Tracey Cox, Chief Executive Officer of Bath and North East Somerset, Swindon and Wiltshire CCGs and STP Senior Responsible Officer said:

“Appointing Stephanie as an Independent Chair is a significant step forwards for BSW.

“She will play a central role in holding the system to account for delivering positive change, promoting joint working, securing the support of the boards and staff of all of our partners and ensuring the public are engaged and well informed.”

Stephanie has worked in the delivery of public services for over 30 years. She was a CEO in the charity sector for 15 years managing community and residential services for people recovering from substance misuse, people with disabilities and people living with HIV and AIDS.

She has also worked in local politics as a Councillor in the London Borough of Southwark in 1995, becoming Chair of Education in 1998 and then Leader of the Council in 1999.

After retiring from local government in 2002 Stephanie served on the Board of Southwark Primary Care Trust. She then worked for eight years as a Director of External Affairs for Serco Group. Since 2012 she has run a consultancy providing support to businesses delivering services to government. In 2017 she became a Non-Executive Director on the Board of Solent NHS Trust where she now Chairs the Finance and the Community Engagement Committee.

Stephanie lives in Emsworth, Hampshire, is married to her partner of 20 years, Christine, and has three grown up step-daughters and six grandchildren.

Bath and North East Somerset, Swindon and Wiltshire CCGs –
Joining together as one organisation

On the 1 April 2020, Bath and North East Somerset, Swindon and Wiltshire Clinical Commissioning Group will officially take the place of the three individual CCGs that currently exist.

The new, single CCG will serve a population of 934,000 people with 94 member (GPs) practices. It will be responsible for £1.3bn of core NHS funding each year.

The three current CCGs have a shared history of working together effectively to deliver high quality care. They have already established a single executive management structure to provide more consistent leadership and direction to staff working across the three organisations.

NHS England approved the CCGs’ application to merge in October 2019 following an extensive stakeholder engagement programme in July and August. Tracey Cox was appointed as Chief Executive Officer of the new CCG in February 2019 and is leading the transition.

The merger will ensure that local people continue to have access to the services they need, where they need them but it will reduce variation in care and standardise best practice, so that everyone in the region receives high quality treatment, regardless of where they live. Working as one organisation will also help the CCG meet financial challenges through offering greater buying power, eliminating the duplication of administrative support functions and streamlining governance processes, which means we can invest more of our budget into frontline services or transformational projects.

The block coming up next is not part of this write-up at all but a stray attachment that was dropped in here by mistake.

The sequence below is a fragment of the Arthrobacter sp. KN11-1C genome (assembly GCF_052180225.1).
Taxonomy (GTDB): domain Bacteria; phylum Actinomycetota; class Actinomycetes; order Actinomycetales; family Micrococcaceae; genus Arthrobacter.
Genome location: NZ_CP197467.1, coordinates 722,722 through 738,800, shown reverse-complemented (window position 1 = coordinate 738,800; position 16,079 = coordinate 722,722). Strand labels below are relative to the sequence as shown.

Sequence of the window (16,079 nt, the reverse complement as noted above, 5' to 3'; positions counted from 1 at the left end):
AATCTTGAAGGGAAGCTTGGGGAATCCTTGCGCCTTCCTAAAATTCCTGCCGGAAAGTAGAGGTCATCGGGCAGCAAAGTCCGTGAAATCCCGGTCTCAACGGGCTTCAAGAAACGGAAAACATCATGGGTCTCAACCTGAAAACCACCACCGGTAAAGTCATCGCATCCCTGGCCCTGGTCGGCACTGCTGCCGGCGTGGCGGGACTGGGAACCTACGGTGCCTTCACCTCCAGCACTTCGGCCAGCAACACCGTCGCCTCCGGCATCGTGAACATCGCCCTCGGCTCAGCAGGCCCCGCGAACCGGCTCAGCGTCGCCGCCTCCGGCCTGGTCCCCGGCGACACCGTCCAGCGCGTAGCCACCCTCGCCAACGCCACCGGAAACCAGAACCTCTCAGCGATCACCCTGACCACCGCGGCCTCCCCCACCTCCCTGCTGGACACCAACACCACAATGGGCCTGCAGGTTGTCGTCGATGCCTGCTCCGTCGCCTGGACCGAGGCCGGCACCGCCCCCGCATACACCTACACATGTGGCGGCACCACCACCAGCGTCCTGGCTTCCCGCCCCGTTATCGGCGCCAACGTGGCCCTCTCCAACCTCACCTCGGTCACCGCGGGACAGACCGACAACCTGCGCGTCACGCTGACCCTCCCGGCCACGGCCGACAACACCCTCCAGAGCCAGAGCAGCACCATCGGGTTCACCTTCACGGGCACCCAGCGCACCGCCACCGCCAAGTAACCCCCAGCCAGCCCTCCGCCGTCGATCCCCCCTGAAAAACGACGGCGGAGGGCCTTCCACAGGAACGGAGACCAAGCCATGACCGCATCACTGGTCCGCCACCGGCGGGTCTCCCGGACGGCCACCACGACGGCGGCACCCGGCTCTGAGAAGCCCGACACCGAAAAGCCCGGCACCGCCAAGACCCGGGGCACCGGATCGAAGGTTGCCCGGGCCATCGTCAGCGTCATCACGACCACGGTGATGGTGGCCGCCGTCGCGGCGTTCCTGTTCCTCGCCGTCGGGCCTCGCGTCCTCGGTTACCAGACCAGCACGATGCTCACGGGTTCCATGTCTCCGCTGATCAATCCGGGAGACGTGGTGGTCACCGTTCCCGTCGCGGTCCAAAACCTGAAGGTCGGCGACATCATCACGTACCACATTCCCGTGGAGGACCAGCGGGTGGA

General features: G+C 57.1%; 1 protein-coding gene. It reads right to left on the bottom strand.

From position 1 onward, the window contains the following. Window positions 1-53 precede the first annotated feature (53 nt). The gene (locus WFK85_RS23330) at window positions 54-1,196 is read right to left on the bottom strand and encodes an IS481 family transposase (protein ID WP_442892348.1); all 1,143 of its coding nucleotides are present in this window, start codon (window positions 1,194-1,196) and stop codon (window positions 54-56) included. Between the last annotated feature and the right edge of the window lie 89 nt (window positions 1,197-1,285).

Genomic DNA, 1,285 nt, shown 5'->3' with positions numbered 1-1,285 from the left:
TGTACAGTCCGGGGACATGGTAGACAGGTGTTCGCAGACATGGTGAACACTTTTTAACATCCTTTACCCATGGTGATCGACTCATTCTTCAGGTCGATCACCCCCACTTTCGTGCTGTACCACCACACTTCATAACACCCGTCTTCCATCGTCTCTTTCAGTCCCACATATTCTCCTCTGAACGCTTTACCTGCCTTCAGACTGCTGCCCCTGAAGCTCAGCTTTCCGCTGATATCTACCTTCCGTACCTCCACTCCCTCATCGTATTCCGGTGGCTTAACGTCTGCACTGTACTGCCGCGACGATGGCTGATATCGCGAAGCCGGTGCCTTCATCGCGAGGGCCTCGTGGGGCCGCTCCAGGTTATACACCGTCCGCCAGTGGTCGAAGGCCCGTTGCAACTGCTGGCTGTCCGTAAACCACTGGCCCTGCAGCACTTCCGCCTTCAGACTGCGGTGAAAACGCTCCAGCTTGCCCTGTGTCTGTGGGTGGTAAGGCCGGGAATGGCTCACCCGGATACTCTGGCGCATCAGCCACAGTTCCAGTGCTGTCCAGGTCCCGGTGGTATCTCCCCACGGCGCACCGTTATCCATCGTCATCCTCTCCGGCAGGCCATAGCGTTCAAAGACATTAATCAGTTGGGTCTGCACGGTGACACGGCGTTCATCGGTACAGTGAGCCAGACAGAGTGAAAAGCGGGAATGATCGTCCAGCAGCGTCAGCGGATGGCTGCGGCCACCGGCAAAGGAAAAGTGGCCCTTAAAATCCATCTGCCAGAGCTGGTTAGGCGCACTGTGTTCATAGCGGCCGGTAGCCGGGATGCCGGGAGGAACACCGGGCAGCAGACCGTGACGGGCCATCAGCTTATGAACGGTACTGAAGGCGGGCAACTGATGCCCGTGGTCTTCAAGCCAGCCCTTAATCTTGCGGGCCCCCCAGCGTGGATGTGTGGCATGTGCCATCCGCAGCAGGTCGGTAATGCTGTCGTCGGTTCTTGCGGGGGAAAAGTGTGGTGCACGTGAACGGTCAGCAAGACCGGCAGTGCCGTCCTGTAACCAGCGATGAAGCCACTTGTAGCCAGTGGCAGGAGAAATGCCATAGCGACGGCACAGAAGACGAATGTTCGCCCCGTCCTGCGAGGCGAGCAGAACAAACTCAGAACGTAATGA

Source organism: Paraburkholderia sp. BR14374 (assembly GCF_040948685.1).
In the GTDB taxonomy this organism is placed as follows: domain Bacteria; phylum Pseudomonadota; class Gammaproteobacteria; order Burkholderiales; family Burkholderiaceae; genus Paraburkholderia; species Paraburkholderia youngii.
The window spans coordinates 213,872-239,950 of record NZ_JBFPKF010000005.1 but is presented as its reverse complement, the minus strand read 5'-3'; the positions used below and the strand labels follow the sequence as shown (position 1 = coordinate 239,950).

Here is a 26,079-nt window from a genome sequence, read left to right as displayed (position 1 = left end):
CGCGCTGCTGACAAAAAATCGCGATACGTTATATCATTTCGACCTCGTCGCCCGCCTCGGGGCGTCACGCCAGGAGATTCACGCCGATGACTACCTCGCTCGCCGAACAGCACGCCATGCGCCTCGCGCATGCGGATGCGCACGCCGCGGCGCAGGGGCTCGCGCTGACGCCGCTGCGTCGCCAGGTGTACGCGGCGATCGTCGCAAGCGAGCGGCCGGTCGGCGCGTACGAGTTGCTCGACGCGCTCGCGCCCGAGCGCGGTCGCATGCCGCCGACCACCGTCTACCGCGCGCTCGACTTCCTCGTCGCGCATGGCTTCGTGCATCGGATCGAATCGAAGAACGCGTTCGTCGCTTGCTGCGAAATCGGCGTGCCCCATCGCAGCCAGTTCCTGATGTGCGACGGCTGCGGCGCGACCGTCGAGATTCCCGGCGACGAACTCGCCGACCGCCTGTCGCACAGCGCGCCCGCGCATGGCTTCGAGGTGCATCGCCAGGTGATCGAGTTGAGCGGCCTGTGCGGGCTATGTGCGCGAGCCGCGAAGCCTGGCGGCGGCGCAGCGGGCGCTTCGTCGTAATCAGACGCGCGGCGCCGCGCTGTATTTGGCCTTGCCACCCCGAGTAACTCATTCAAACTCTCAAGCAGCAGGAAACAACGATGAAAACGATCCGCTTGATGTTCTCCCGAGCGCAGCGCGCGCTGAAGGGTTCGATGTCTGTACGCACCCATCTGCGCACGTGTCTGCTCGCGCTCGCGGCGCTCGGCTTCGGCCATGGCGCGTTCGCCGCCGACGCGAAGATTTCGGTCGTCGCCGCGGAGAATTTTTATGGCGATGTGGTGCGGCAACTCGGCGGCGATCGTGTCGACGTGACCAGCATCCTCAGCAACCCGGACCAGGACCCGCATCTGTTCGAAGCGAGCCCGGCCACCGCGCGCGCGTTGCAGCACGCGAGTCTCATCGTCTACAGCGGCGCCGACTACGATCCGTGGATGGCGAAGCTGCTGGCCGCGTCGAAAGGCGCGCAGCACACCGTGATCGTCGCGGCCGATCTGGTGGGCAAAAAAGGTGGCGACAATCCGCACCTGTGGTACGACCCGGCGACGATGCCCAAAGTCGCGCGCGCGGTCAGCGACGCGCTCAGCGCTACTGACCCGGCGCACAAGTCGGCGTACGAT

In January 2019, The NHS Long Term Plan was published. The plan sets out the need for people to take more responsibility for their own health and wellbeing and CCGs play a strategic role in supporting everyone to do this. As ‘transformers of the system’, CCGs need to lead the way to transform local health and care services. They must work as high level decision makers and purchasers of local services, holding the providers of these services to account. As a single organisation, BSW CCG will be better placed to do this

There is still work to be done before 1 April; not least the recruitment of some key roles to the governing board. At the end of January all posts should be filled and the organisational structure will be published.

The teams at all three CCGs are working together to safely transition colleagues and contracts to the new organisation and create new ways of working.

A new website is being developed in readiness for 1 April but in the meantime you can keep up to date with progress by following us on social media.

Recruitment for BSW lay members underway

In preparation for 1 April 2020 when we merge to become Bath and North East Somerset, Swindon and Wiltshire (BSW) CCG, we are searching for dynamic and passionate people to join our governing body as lay members.

Lay members will have a key role in ensuring the newly merged CCG exercises its functions effectively, efficiently, economically and with good governance. We are looking for local individuals with strong links to public and patient engagement to help us improve health, reduce inequalities and provide the best services for a diverse population.

We have a number of roles to fill, each with a specific focus. If you know of anyone who has the skills and experience to help us drive change and improvements to health services across the local area, please share the links below:

Help stop the spread of Norovirus in Bath and North East Somerset, Swindon and Wiltshire this winter

People living in Bath and North East Somerset, Swindon and Wiltshire are being asked to help stop the spread of Norovirus this winter by following some simple steps.